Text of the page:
Dance Discourse, a series of six interactive sessions took off last week. What more than the inimitable abhinaya of Pandit Birju Maharaj and Guru Kelucharan Mohapatra can one ask for, to set the ambience for an eventful evening?
An eclectic collage of rare video snippets on male dancing in India welcomed and refreshed the participants of Dance Discourse at Alliance Francaise de Bangalore, last week. What more than the inimitable abhinaya of Pandit Birju Maharaj and Guru Kelucharan Mohapatra can one ask for, to set the ambience for an eventful evening?
The programme organised by Ashish Mohan Khokar, scholar, editor-publisher of Attendance, was the first of a series of six interactive sessions, aiming to create a platform for the layman as well as the connoisseur. The topic for the first session was Purusha – Male Moves. The event had an all-rounded panel comprising prominent teachers, dancers, choreographers and critics, addressing questions on the current trends, patronage, role and acceptance of male dancers. Majority of opinions ruled out the discrimination between male and female, exceptional and average appearance, when it comes to Indian classical dance. “Looking like a Greek god is great on stage, but a male dancer is merited for higher aspects, since our dance is about bhava and rasa. The body is a means to an end, not ‘the' end,” said Praveen Kumar, one of the seven chosen male dancers in Attendance 2010.
From a choreographer's perspective, Madhu Natraj commented, “Masculinity is more a state of mind. The pedagogy for a male and female dancer is not completely different.”Dr. Suryaprasad, senior dance critic, admitted that he is first a rasika, who looks for nuances and subtleties in the art form, before judging them by gender or appearance. “Dance can be compared to a marriage. The equations change every seven years,” was an interesting thought thrown in by renowned dancer and teacher Padmini Ravi, who recalled Maharaja Swati Tirunal as a patron of dance, who knew the art form himself.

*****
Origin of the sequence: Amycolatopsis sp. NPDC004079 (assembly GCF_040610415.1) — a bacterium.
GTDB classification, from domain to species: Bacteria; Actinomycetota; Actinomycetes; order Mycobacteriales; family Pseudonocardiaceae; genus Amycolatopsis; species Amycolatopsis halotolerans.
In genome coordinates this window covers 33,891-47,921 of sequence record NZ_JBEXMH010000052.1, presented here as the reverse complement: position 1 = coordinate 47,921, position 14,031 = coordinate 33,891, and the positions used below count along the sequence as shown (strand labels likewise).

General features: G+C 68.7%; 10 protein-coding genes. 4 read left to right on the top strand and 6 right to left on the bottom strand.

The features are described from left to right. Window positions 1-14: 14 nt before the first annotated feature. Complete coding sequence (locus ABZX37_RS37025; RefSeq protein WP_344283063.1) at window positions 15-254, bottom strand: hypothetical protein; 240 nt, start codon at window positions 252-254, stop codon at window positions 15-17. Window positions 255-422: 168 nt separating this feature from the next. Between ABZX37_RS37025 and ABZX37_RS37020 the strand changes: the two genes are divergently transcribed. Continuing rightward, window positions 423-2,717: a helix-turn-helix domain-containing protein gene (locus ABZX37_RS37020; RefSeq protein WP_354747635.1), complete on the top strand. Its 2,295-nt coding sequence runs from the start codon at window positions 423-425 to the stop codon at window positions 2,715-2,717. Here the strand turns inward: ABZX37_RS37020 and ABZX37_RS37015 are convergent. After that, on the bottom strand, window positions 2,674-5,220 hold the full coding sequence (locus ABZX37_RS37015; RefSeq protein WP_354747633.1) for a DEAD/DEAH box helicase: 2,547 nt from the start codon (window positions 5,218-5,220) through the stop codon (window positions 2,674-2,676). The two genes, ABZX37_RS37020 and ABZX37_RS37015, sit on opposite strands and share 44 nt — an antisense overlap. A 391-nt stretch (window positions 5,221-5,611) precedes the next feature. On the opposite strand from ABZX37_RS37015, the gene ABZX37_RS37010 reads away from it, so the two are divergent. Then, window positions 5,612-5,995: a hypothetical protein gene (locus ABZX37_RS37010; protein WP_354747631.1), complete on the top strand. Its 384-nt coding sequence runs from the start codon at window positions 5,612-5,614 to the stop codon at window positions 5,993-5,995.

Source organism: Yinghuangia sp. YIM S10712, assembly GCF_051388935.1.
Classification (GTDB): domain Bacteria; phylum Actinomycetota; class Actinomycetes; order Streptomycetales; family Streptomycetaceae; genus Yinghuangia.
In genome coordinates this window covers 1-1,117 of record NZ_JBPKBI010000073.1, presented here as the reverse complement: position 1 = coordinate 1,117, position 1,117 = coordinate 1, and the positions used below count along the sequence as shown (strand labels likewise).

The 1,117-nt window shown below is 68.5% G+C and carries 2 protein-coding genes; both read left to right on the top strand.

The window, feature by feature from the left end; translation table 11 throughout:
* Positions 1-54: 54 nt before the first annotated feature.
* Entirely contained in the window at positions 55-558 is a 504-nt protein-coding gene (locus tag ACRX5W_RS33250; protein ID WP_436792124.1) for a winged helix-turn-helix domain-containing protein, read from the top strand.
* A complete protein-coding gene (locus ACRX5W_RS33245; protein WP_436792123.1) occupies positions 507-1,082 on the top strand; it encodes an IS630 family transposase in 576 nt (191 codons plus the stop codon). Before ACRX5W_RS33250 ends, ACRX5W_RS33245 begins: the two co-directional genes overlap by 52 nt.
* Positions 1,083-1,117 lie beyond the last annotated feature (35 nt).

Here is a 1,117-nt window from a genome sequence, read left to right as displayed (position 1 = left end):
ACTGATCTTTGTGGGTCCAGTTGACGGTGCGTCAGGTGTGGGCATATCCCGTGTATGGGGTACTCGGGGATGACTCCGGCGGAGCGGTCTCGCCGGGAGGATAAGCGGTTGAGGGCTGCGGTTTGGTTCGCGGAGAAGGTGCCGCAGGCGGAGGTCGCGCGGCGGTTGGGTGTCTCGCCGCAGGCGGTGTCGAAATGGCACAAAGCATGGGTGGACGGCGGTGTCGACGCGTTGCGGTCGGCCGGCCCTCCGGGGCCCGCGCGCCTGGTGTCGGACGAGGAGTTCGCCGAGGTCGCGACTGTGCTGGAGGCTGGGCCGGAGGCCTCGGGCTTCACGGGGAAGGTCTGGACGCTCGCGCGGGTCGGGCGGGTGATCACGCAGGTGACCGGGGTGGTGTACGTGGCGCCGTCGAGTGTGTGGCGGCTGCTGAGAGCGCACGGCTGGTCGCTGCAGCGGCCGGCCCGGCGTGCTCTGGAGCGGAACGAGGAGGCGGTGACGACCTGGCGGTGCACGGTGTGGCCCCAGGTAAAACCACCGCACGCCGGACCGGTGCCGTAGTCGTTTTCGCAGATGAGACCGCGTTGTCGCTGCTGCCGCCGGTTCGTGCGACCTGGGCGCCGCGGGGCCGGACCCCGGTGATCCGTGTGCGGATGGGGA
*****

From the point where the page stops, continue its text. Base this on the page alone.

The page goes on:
Ideas and idioms poured into the room from the knowledgeable panellists and the guest speakers to a relevant audience. It was not about how to dance, but about how to be accepted as a dancer in today's society. The concluding remarks by Chiranjeevi Singh, were indeed food for thought. “Classical forms are not mass forms that can be appreciated by all. Patronage and sponsorship comes by educating the representatives in the government and corporates,” he said. He pointed out that a lay person did understand many dance gestures some years back, when it existed as part of life. “Our English education is cutting us off from our cultural framework. The problem is more deep rooted,” he added.
The five forthcoming monthly sessions will address choreography, dance film-making, Odissi, abhinaya and conclude with a Male Dance Festival in December. Each session will showcase a relevant video or invite a guest performer/panellist to add specific input. “For far too long, dance has been exclusive and mystified. The objective of bringing these discussions to one platform is to de-mystify and make it inclusive,” said Ashish Khokar.